- The Washington Times - Thursday, February 15, 2007

Defaults on subprime mortgages have jumped to recessionary levels and triggered in the last month what could be the beginning of a shock to the financial system, with the failure of several lenders and major losses at a Hong Kong investment bank, top finance analysts said yesterday.

Higher interest rates and less access to cheap mortgages lie ahead, particularly for young people and minorities with shaky credit who are seeking to buy their first homes — and the nation could face a serious credit crunch in housing that spills over to the rest of the economy, said Joseph P. Mason, a Drexel University finance professor.

“This situation can unravel in a lot of different ways,” he said, as major investors such as Hong Kong’s HSBC Bank — which announced Feb. 8 that it experienced unexpected losses as a result of defaults in mortgage portfolios it traded — withdraw funding from the mortgage market and force banks and mortgage brokers to tighten the loose lending standards that enabled many people to buy homes in the past three years.

Like a slow-motion train wreck, the credit crunch is likely to unfold in stages as banks that have not been stung by losses step in and fill the void left by failed lenders, he said.

“The hiccup could be economically costly in the housing market. It will hurt the subprime borrowers we are trying to help,” he said. Mr. Mason is co-author of a study warning of potentially serious problems in the mortgage-backed securities market if rising defaults collide with declining house prices to put both borrowers and lenders in a monumental squeeze.

Part of that scenario already is unfolding, as house prices last year declined in 73 cities — many of which saw an unusually rapid appreciation from 2000 to 2005, the National Association of Realtors reported yesterday. The Washington area was among the losers, with an average home price drop of 2.6 percent in the past year. Many Florida and Midwestern cities experienced double-digit losses.

As homeowners face the double whammy of declining prices and rising mortgage payments built into loans that provided discounted interest rates and lenient repayment schedules in initial months, some are choosing to bail out. Defaults are at unprecedented levels among subprime borrowers who took out loans at the beginning of last year before the housing market imploded.

“The impact of slowing house price growth is being reflected in accelerated delinquency,” HSBC said in announcing its losses, noting that “the absence of equity appreciation is reducing refinancing options.” The company added that it anticipates further losses and delinquencies as the payments on about $2 trillion in mortgages adjust upward in the next few years.

Besides HSBC, New Century Mortgage, a top California lender to home buyers with tarnished credit ratings, announced last week that it had miscalculated the early default rate on loans it sold to investors and would have to restate its earnings. Several smaller lenders suffered such large losses by the end of last year that they went into bankruptcy.

The chain of losses is likely to mount. A report by Merrill Lynch yesterday found that giant Wells Fargo & Co. and National City Corp. are the banks most exposed to losses from defaults by subprime borrowers.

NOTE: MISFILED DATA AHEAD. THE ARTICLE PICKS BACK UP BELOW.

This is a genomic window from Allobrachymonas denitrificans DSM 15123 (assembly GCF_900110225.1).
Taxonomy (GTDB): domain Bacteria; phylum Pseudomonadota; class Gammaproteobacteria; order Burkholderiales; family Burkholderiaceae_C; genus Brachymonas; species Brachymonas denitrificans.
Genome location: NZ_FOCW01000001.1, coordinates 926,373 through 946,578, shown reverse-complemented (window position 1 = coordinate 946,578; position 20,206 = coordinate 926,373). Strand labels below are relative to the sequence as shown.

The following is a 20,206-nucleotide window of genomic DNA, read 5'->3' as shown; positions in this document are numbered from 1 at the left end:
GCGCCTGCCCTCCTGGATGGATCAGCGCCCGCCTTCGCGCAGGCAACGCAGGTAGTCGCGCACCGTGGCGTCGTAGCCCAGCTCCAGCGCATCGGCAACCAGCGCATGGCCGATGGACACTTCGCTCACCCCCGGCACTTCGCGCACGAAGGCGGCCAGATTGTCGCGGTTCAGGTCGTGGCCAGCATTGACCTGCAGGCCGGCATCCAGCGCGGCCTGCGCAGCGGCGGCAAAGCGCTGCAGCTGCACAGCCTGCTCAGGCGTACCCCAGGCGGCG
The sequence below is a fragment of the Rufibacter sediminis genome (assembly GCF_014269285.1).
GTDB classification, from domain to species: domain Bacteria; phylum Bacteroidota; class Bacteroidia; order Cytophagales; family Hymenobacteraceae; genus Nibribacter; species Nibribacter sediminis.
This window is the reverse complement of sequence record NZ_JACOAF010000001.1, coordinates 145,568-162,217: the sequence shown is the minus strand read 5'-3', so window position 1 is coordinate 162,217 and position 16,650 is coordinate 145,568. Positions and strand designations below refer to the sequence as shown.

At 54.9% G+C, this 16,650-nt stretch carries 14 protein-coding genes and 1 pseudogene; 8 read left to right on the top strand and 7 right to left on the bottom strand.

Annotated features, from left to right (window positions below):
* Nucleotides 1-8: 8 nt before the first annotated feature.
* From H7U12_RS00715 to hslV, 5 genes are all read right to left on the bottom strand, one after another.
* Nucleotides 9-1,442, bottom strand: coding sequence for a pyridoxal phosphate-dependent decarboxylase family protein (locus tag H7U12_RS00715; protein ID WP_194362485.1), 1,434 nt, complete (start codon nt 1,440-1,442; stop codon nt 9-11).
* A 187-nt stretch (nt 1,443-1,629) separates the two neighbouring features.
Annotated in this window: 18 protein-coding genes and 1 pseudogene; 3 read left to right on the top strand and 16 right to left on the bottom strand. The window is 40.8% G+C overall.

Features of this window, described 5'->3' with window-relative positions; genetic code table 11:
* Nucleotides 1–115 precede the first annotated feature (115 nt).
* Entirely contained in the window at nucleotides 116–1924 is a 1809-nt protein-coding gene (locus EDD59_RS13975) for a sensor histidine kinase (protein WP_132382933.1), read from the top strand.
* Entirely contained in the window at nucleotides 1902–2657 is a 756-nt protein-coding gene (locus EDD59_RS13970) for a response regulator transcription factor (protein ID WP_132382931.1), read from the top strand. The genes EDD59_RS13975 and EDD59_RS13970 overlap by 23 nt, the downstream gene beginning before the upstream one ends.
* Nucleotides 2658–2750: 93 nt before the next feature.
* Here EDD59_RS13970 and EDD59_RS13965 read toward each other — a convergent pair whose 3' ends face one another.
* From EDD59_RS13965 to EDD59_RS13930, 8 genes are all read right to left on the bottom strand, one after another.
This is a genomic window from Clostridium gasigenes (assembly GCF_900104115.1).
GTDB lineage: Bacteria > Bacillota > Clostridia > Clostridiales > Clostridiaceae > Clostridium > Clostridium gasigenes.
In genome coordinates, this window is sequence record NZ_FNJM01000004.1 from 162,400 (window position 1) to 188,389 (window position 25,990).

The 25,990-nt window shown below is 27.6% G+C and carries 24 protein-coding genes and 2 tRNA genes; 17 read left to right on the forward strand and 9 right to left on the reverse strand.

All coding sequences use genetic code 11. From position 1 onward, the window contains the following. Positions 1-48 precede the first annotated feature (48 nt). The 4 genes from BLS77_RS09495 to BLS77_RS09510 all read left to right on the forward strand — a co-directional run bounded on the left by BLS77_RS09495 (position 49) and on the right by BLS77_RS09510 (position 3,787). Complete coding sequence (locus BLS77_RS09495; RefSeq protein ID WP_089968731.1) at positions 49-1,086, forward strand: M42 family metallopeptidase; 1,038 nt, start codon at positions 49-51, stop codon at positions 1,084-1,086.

Fears that HSBC’s experience could spread to other banks and lenders caused a nose dive in stocks and bonds last Friday and drove up the interest rates on loans to subprime borrowers.

“Investors are becoming more risk-averse,” said Joshua Rosner, managing director at Graham Fisher & Co. and co-author of the study on dangers posed by the explosion since 2003 of unregulated mortgage-backed securities known as “collateralized debt obligations.”

The debt instruments, unlike traditional mortgage securities, are not subject to even minimal disclosure requirements and usually are broken up into multiple pieces including portfolios with high concentrations of loans considered most likely to default. Many of those “toxic” loans have been bought by hedge funds, mutual funds and foreign investors seeking high yields in recent years.

The proliferation of unregulated debt obligations is what enabled lenders to offer borrowers extremely low initial interest rates and other lenient terms such as no down payments. But the loans are not guaranteed by the government, and whether they continue to be available will depend on whether investors continue to want to make such loans.

“My biggest worry is that performance problems with some loans could cause investors to shun these [debt] products, and we’ll lose an entire market,” Mr. Rosner said.

He cited evidence that the official rates of default and foreclosure — as high as they are — are vastly understated because lenders have been working with delinquent borrowers to stave off foreclosures in an effort to avoid even deeper losses.

He said the credit crunch could be worsened, ironically, by new rules from banking regulators requiring banks to tighten lending standards. The crackdown is likely to make it more difficult for hard-pressed borrowers to refinance, while further pinching home sales to first-time buyers, he said.

Michael Fratantoni, researcher at the Mortgage Bankers Association, said the markets are overreacting. “We’re seeing some subprime failure. There’ll be some repositioning, but the market will level out.”

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